‘My salad days, When I was green in judgement’ are my most favourite lines from Shakespeare – yet again, from ‘Anthony and Cleopatra’ (I,v,607).
They are spoken by Cleopatra as part of a discussion with her handmaiden, Charmian, about Anthony. Cleopatra is passionately in love/obsessed with Anthony, sending him messages daily, and reflects that she never felt like this about Caesar. Charmian disagrees and reminds her mistress of her past passion for Caesar. But Cleopatra is having none of it and turns to her and utters the line above. What Cleopatra is saying is that her feelings for Caesar were immature as she was young at the time, in her ‘salad days’, and that her judgement was childish, ‘green’.
There is just something so wonderful about using green to suggest youth and inexperience. It brings to mind images of new shoots, spring awakenings, pre-burgeoning buds – of freshness and potential growth as yet unsullied by cynicism or dashed dreams. No other colour would paint Shakespeare’s desired message so specifically. If Cleopatra had been yellow in judgement, it might suggest that her judgement was aged or cowardly, if red, perhaps angry or murderous, if purple, perhaps superior or doctrinal, if black perhaps deathly or with malintent in mind. No, it could only be ‘green in judgement’.
Shakespeare uses green a total of 119 times in his works and most of these are literal colour descriptions. But there are other examples of green being used to suggest immaturity. In ‘Hamlet’ Claudius asserts that the memory of his brother’s death ‘be green‘, meaning that his brother’s death remains fresh in his mind. Later Polonius accuses Ophelia of speaking like ‘a green girl’, like an innocent, for believing Hamlet’s promises. In ‘Romeo and Juliet’, Juliet talks of Tybalt, ‘yet but green in earth’ – in other words, recently buried.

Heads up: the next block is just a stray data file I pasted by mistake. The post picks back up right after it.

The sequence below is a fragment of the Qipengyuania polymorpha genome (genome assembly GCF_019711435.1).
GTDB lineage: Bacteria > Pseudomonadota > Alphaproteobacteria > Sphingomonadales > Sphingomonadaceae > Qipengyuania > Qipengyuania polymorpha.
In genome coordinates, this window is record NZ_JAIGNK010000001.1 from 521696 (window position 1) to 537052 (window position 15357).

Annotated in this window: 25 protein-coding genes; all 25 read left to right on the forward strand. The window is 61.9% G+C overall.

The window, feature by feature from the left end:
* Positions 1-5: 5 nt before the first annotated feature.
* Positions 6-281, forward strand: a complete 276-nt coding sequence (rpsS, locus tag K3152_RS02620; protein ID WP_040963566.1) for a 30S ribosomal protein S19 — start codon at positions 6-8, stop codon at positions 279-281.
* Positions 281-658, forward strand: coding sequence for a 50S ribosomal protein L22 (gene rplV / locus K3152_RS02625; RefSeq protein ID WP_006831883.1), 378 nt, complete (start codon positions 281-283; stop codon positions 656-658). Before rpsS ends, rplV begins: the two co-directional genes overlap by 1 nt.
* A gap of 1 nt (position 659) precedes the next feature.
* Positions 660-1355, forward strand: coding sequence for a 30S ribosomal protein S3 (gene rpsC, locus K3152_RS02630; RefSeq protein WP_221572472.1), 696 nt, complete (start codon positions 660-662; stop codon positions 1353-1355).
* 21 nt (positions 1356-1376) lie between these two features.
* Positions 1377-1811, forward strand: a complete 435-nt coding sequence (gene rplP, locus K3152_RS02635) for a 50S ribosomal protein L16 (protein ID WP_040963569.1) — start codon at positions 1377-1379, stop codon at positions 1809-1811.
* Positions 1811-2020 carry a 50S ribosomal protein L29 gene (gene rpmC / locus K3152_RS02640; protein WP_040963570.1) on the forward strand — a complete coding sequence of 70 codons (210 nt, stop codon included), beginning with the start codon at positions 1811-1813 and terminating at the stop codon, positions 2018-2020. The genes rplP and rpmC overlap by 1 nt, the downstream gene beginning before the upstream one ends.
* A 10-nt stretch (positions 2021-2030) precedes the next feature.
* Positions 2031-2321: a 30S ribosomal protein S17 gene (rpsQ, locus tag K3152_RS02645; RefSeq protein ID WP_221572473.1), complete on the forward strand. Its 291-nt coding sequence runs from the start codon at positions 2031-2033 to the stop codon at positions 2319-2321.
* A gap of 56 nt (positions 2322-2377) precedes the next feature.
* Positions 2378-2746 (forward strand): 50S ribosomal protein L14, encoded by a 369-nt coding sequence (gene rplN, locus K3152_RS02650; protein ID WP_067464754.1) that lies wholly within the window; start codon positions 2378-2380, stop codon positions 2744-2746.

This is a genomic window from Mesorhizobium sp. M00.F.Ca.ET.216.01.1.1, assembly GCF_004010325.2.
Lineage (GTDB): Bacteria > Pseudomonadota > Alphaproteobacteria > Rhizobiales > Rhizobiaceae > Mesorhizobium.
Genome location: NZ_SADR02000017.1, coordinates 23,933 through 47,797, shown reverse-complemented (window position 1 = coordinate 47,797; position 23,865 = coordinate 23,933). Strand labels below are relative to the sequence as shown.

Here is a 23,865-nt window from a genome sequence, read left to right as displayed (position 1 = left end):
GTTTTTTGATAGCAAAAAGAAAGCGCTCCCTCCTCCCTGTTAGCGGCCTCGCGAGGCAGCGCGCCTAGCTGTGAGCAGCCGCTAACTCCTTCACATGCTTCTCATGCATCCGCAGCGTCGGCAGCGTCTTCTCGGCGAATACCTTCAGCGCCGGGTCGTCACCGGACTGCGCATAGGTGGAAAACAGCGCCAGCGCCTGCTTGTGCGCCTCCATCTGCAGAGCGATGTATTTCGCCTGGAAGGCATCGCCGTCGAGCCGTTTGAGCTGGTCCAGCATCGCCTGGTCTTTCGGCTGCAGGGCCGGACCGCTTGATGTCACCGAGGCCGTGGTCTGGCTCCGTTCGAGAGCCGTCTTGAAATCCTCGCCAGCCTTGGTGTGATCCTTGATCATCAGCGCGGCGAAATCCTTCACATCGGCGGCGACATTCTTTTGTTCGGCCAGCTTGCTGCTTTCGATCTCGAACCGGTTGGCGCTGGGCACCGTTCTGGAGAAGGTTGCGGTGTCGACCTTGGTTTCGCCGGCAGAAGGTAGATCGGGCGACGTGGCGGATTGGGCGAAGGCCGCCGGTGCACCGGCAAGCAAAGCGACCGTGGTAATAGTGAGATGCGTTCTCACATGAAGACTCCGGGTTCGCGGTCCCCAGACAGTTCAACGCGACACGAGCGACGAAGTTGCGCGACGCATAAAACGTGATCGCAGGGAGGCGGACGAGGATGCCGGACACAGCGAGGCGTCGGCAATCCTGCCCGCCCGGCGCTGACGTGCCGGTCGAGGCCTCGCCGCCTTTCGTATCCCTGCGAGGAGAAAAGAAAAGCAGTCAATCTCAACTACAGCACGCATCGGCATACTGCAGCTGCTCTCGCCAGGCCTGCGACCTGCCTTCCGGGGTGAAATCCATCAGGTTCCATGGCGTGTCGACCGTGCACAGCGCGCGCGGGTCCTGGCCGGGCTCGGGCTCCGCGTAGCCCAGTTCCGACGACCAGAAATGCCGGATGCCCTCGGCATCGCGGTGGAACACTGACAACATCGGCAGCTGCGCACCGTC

Shakespeare also uses green as an adverb, ‘greenly’, to suggest that something has been done too soon, ie: without letting the situation mature. In ‘Hamlet’, Claudius comments on the hurried fashion of Polonius’ burial, ‘For good Polonius’ death, and we have done but greenly In hugger-mugger to inter him;’ (IV, v, 2943)
Shakespeare also uses green in a form with which we are more familiar – in conjunction with jealousy. This is the opposite to the fresh and the new. Instead it is a reference to the unnatural, to putrefying bodies; if your body starts turning green you can be certain that all is not well! In our Sci-Fi obsessed culture green is the favourite colour for aliens and I am sure it has been chosen for its distinct inhuman associations. Similarly, Shakespeare employs the unnaturalness of human green to suggest the other we become when in the grip of jealousy – ‘green-eyed jealousy’ in ‘The Merchant of Venice’; while in ‘Othello’, the poster play for jealousy, Shakespeare takes the inhuman green a step further until jealousy becomes the ‘green-ey’d monster’. And as with so much of Shakespeare’s fabulously creative use of language it remains in common parlance today.
But back to Cleopatra’s Salad Days. Salad seems such a modern term to me, but it stems from the Latin, ‘herba salata’, and refers to the salt in salad dressings in Ancient Rome. So it would not have been an unusual term for Shakespeare to use and reaffirms the link to green. At which point I have to fondly mention the barking mad musical, ‘Salad Days’, introduced to me by my Grandmother. I don’t know if you know it, but this 1950s creation centres on a piano that makes people dance and is full of ridiculousness. The title refers to the yearning of the central characters to be back at university – know that one … Alternatively you might know it in its Monty Python format, where the upper class lovelies all die in a Sam Peckinpah-esque bloodbath to the strains of ‘Look at me I’m dancing’.
‘Salad days’ has moved on from Shakespeare’s time and has a nostalgic tone to it these days. It suggests a time in our past that was memorable but not necessarily from our youth. But the green still remains. The green of newness, freshness and birdsong, of the singing wind and the distinctive scent of newly mown grass, of the exhalation of nature and the reaffirmation of survival. Oh, to be in my salad days once more …